Martha S. Jones
, in her excellent new book Birthright Citizens: A History of Race and Rights in Antebellum America
(Cambridge University Press, 2018), weaves together the legal and constitutional dimensions of citizenship—from the Founding documents and law cases with which many scholars and students are familiar—with the daily civic engagement of African-Americans as they took part in public life and the rights of citizens. This political, historical, and legal analysis focuses particularly on the antebellum experiences of black Americans in Baltimore, Maryland, just miles from the U.S. Capital, but also vital as the largest free black community in the U.S. in one of the largest cities in the United States before the Civil War. Birthright Citizens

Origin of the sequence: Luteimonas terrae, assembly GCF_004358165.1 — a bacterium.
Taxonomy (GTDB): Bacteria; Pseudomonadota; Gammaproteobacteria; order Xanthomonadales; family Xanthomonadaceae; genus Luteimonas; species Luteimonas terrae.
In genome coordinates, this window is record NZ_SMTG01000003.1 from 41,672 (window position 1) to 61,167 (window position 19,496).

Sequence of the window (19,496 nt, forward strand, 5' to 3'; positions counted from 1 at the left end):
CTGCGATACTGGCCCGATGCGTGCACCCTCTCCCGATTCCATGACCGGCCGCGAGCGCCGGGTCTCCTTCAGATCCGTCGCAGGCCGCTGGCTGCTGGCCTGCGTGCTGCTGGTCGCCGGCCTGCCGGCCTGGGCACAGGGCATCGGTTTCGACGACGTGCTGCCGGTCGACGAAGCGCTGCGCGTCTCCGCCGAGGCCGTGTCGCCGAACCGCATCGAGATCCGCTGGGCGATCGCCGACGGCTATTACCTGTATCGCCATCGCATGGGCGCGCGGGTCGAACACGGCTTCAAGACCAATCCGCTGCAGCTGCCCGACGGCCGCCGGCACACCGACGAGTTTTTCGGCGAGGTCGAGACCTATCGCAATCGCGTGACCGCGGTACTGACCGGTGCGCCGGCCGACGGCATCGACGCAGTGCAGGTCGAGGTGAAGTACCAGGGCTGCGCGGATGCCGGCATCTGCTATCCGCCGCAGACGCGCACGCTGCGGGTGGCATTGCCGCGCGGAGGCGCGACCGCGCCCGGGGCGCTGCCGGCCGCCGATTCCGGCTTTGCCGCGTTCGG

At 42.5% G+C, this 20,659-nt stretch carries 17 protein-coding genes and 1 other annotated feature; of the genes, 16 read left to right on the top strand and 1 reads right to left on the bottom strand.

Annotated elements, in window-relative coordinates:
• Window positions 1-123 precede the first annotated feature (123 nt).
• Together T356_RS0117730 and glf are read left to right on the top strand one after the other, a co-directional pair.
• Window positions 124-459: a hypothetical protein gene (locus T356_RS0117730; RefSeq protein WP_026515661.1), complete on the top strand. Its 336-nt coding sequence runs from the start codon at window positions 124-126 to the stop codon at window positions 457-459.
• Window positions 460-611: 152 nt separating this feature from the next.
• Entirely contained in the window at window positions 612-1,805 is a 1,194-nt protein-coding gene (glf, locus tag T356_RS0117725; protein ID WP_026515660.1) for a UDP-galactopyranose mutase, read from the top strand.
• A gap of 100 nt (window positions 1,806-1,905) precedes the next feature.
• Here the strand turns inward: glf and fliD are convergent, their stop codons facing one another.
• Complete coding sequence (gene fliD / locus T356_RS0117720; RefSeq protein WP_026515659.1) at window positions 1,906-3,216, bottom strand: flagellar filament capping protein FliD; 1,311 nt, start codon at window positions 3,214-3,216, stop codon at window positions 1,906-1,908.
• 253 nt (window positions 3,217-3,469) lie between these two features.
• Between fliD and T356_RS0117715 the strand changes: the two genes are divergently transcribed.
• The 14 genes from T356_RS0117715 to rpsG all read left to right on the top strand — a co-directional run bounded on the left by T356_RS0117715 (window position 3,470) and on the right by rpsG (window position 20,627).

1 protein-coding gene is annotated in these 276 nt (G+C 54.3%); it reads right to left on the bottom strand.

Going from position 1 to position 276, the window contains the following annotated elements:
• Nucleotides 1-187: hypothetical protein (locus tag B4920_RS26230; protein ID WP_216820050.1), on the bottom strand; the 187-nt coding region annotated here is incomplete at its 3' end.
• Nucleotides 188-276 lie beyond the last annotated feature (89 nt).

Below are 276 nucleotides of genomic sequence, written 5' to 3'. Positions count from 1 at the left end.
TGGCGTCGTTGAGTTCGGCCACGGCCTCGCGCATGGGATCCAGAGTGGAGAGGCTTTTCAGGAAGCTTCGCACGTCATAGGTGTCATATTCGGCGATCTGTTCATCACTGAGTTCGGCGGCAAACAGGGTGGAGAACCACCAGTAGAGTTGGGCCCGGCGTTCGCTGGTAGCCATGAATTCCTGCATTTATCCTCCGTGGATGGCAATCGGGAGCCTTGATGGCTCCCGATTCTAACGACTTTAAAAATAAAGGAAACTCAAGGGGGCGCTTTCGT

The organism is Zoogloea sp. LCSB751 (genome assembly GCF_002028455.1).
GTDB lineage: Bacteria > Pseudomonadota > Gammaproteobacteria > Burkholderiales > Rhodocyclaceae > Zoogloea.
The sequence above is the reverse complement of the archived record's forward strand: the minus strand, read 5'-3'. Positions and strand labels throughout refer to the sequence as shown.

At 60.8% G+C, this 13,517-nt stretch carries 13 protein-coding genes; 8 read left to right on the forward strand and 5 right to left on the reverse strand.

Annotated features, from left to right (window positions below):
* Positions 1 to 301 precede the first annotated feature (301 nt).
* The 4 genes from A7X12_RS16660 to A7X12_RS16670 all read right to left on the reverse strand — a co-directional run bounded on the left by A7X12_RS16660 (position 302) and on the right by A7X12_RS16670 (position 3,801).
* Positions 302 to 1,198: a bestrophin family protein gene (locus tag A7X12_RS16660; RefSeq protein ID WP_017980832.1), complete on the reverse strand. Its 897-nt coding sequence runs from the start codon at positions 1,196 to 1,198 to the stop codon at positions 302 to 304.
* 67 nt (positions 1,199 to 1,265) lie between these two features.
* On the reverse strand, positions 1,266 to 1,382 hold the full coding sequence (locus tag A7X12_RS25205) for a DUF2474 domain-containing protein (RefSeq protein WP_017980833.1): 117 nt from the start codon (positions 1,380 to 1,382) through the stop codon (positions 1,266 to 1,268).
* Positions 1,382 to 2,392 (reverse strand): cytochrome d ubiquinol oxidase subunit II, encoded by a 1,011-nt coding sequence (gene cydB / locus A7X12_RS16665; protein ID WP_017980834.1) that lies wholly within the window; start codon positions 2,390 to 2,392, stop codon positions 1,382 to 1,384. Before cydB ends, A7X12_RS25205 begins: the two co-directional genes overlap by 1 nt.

takes the question of what defines and makes an individual a citizen, legally, and how that is performed and engaged in a granular or daily way, and delves into the historical record of black Americans in Baltimore, exploring how individuals took on the qualities and actions of citizens before the 14th Amendment. Jones’ deeply researched work is, as she notes, “a history, told through a series of disruptive vignettes, that suggests how people without rights still exercised them.” This is a fascinating marrying together of the structural and legal parameters of citizen rights and denials of those rights for many black Americans, both free and enslaved, and the ideas and actions pursued and taken by African-Americans in an effort to act like and thus be citizens. As we continue to consider the idea of citizenship, which remains less fixed and clear as a concept or legal construct, this analysis lays out the fluid and evolving understanding of the idea and daily functioning of citizenship in the early years of the republic and, particularly, in context of free, formerly enslaved, and enslaved black Americans in the United States.